Regardless of which diet you choose, it’s important to select a protein-rich diet filled with fresh, unprocessed foods.  Hair is primarily composed of keratin, a mixture of filament-forming proteins.  To make keratin, your body needs protein.  All protein is not created equal, though, according to Dr. Behnam.  “Select pasture-raised chickens, raised on a farm and not in a cage,” says Behnam.  “When chickens are trapped in a cage, their testosterone levels increase from the stress of being in the cage.  When you eat caged chicken, you get extra testosterone that can potentially convert to DHT leading to more hair loss.”

Vegetarians Often Lack Enough Protein in Their Diets

Dr. Behnam finds that his patients who are vegetarians tend to lack the protein and vitamins necessary for adequate hair growth.  We’ll talk a little more about vitamins later, so let’s focus on protein for now.  Some excellent sources of plant protein can compensate for animal protein.  Those sources include nuts and nut butter, lentils, beans, peas, leafy green vegetables such as broccoli, spinach, and brussel sprouts.  

Dr. Behnam is a big advocate of protein powder, not only for vegetarians, but for all of his patients.  It’s important to use the right type, though.  According to Behnam, “Two types of protein powder are on the market.  One is whey protein isolate. Whey protein isolate powder is easily found in retail stores in muscle milk, and other types of sports shakes.  It’s less expensive.  The only problem is that whey protein isolate increases the concentration of amino acids such as valine and isoleucine, which lead to higher testosterone production.  That extra testosterone has the potential to convert to DHT and cause hair loss.  The solution is to use whey protein concentrate.  Whey protein concentrate is harder to find, but it will boost your protein without increasing your testosterone or DHT levels.”  

Do You Have to Give Up Caffeine?

If you can’t seem to get moving in the morning without a cup of coffee, don’t despair.  “Caffeine doesn’t affect testosterone levels,” says Dr. Behnam.  “You can enjoy it without worrying.  I recommend that you stay away from energy drinks, soy milk, and anything high in MSG, though.”  

Nutritional Supplements

Vitamins and supplements aren’t a big deal to most people.  You don’t need a prescription to get them, so they’re safe, right?  Not so fast.  Vitamins and supplements aren’t always as innocuous as they seem.  There are a couple of things you need to know:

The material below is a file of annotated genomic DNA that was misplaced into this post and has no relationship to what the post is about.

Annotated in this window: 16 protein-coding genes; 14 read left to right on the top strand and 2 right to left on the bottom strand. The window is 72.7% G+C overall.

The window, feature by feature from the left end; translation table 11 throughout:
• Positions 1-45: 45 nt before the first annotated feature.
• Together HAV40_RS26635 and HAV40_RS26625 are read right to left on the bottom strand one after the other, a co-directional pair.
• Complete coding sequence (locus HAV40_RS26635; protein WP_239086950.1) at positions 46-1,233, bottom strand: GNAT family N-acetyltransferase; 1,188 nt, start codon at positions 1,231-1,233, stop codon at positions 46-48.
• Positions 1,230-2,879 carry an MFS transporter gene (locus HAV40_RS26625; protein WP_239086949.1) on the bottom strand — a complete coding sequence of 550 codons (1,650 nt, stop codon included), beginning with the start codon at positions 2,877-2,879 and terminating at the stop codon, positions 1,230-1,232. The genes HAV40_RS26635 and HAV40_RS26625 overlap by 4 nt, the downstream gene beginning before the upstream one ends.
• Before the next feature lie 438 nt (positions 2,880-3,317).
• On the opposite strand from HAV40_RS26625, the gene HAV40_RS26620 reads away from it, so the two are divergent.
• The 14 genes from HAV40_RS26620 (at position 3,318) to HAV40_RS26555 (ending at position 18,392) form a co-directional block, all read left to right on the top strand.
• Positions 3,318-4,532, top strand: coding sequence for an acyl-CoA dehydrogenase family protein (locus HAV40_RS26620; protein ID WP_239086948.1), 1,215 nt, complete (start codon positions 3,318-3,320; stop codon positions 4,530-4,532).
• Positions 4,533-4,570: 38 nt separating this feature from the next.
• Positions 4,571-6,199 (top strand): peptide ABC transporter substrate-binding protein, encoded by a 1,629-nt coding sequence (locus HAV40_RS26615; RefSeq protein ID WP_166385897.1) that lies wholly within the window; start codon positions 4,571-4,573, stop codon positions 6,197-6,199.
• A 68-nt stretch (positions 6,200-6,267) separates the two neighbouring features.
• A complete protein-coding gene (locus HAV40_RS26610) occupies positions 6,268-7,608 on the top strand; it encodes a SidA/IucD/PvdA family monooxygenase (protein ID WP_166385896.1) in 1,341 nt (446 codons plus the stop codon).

1. The FDA does not regulate dietary supplements
  2. Over-supplementation of selenium, Vitamin A, Vitamin E, and other vitamins have been associated with hair loss

That said, Dr. Behnam usually tests his patients’ Vitamin D and iron levels because deficiencies are prevalent and are well-documented reasons for hair loss.  Vitamin D plays a crucial role in the hair growth cycle.   While the exact reason why iron deficiency causes hair loss is unknown, reversal of iron deficiency in mice led to a reversal of hair  loss.  

Here’s the inside scoop on other essential vitamins:

Biotin

There has been a lot of hype about biotin supplements, shampoos, conditioners, and more.  Truth be told, biotin deficiency is rare.  Clinical trials have not shown biotin to be effective in stimulating hair growth without a true deficiency.  

Zinc

Zinc deficiency can be either acquired or inherited.  It is common among vegetarians since vegetables contain less zinc than meat.   Zinc deficiency causes telogen effluvium and brittle hair.

Vitamin A

Vitamin A is the main ingredient in retinoids and retinoic acid.  It has been proven to work in conjunction with Minoxidil and Finasteride to increase absorption of the medications.  Vitamin A deficiency does not cause hair loss, although a connection between over-supplementation and hair loss has been found.  

Vitamin E

It’s not common for people to have vitamin E deficiencies.  More research needs to be conducted, but in one small study with 21 participants, people who received vitamin E supplements had an increase in hair count compared to people in the placebo group.  Too much vitamin E is too much of a good thing.  It can increase the risk of bleeding and decrease thyroid hormone production, resulting in hair loss.   

Balancing Your Diet Is A Process

Learning how to eat for healthy hair takes time.  Sometimes you don’t know if changing your eating habits or adding a particular vitamin will help until you try it.  If you’ve already been diagnosed with male or female pattern hair loss or some other type of alopecia, supplementing your diet with topical medications such as Minoxidil, Finasteride, Spironolactone, or Duasteride may be a good option for you.  Topical medications have been found to be as effective as oral medications without the bothersome side effects.  Even better, like your diet, our formulas can be customized to meet your specific needs.  For more information, contact us to determine whether you are a good candidate for Happy Head or one of our other prescription-grade hair loss solutions. 

Resources:

(01) https://foodinsight.org/survey-nutrition-information-abounds-but-many-doubt-food-choices/

(02) https://www.ncbi.nlm.nih.gov/pmc/articles/PMC5315033/

(03) https://www.ncbi.nlm.nih.gov/pmc/articles/PMC6065400/

(04) https://www.ncbi.nlm.nih.gov/pmc/articles/PMC7109385/

(05) https://www.ncbi.nlm.nih.gov/pmc/articles/PMC5315033/

(06) https://www.ncbi.nlm.nih.gov/pmc/articles/PMC5315033/

(07) https://www.ncbi.nlm.nih.gov/pmc/articles/PMC5315033/

(08) https://www.ncbi.nlm.nih.gov/pmc/articles/PMC5582478/#:~:text=Despite%20its%20popularity%20in%20the,multiple%20factors%2C%20including%20patient%20history.

(09) https://www.ncbi.nlm.nih.gov/pmc/articles/PMC5315033/

(10) https://www.ncbi.nlm.nih.gov/pmc/articles/PMC5315033/

(11) https://www.ncbi.nlm.nih.gov/pmc/articles/PMC5315033/